Monday, September 03, 2012

Children Doing Theology

This evening at bath time Abigail was chatting along as usual. She asked again about how old her mom and I were when we got married and how long it would be until her oldest brother, Nathan, would be that age. She is clearly interested in this point! Along the way her younger brother said something about the stars and creation which prompted her into a discourse about how God created all things. It had to do with a finer point in Timothy’s question about how quickly/easily God created. I didn’t understand all the words (they did!), but I reflected on the point that children are regularly ‘theologizing’ because they observe, wonder and ask. If we parents will simply listen there will be plenty of opportunities to join in and guide. It is important to have set teaching times, of course, but it is also important to catch these times when they themselves are wondering and asking about things we want them to know.

One of the most encouraging things I have read on capturing these moments is James Speigel’s book, Gum, Geckos and God, which I’ve previously recommended here (including a helpful answer from Jim). This book recounts various situations where conversations on a wide range of kid topics were connected to truths about God.  Formal teaching times set up these informal times by placing the truths about God in the conversation.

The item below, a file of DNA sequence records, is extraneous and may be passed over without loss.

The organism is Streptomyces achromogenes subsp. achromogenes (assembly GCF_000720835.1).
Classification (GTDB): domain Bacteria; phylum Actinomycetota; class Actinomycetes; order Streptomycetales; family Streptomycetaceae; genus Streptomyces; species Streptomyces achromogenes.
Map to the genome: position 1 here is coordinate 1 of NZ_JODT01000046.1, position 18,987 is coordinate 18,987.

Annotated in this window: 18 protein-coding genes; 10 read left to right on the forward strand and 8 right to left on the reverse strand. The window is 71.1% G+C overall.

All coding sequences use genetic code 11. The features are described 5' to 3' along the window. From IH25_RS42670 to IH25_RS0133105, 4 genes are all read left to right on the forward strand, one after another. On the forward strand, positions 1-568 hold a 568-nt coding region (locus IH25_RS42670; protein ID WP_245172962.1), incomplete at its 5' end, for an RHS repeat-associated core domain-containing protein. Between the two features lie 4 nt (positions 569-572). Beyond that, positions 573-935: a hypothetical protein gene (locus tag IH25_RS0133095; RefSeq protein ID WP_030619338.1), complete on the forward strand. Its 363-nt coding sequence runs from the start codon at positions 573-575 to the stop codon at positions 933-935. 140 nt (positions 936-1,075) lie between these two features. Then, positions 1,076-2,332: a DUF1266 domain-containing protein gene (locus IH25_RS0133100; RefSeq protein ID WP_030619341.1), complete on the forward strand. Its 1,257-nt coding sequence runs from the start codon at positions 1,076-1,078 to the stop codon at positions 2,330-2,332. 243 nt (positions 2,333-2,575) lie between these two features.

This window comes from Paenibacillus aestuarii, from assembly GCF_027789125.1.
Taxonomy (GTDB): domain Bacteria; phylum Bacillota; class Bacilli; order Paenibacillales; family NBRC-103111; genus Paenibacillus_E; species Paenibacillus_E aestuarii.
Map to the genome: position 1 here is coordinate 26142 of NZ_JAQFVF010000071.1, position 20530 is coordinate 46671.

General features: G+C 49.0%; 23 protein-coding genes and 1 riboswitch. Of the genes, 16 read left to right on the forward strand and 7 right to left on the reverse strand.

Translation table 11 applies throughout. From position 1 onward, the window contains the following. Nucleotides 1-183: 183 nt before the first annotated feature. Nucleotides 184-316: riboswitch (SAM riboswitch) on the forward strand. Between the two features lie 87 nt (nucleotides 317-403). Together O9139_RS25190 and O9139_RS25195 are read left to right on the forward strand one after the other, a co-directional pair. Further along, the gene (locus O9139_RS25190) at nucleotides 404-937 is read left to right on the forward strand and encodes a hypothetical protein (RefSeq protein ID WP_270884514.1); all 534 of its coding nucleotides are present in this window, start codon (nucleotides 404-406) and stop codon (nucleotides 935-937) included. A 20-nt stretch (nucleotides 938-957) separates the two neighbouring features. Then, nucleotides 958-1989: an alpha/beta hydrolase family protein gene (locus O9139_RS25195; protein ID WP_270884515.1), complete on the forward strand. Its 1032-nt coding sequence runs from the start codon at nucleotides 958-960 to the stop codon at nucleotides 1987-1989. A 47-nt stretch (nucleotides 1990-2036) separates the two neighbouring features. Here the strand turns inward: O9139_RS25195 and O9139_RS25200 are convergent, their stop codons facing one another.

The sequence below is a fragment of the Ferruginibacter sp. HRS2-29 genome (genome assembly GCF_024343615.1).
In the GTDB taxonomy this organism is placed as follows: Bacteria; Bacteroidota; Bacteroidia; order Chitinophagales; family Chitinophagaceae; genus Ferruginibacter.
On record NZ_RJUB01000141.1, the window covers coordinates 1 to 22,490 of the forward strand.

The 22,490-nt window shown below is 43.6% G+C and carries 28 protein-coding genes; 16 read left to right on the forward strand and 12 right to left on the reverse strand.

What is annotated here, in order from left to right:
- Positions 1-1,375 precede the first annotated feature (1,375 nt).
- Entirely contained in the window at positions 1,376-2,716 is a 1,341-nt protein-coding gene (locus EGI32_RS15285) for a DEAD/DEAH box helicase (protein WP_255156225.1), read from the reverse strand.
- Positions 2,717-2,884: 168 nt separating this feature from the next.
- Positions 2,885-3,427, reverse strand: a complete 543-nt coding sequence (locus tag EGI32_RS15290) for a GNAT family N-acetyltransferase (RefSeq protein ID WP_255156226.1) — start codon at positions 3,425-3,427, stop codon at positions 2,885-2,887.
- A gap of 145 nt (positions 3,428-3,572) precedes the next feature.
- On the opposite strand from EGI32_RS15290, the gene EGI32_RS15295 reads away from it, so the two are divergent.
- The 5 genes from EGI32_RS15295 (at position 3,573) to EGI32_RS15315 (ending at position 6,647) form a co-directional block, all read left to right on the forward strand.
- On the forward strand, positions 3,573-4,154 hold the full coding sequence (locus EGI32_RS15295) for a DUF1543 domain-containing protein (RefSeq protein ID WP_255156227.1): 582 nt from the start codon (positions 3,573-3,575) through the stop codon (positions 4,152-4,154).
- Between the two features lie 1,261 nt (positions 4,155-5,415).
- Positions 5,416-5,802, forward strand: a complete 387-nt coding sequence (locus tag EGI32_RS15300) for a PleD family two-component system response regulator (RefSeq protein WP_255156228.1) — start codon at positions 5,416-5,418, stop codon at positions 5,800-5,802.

This evening was just a little reminder to me to listen well, enjoy and engage. 


At 5:12 AM, Blogger Heather said...

Sounds like your diligent training of your children is showing much fruit!

I was looking through the book you linked to on the Amazon link and was enjoying his writing. But when I got to the Notes, #10 has me concerned a bit where he apparently describes two major problems with the penal-substitution view. That troubles me.

What are your thoughts?

At 12:37 PM, Blogger Ray Van Neste said...

Thanks Heather!
Thanks also for pointing out this note. I did not catch this note previously, which is bad on me. I do not agree with him on that point.


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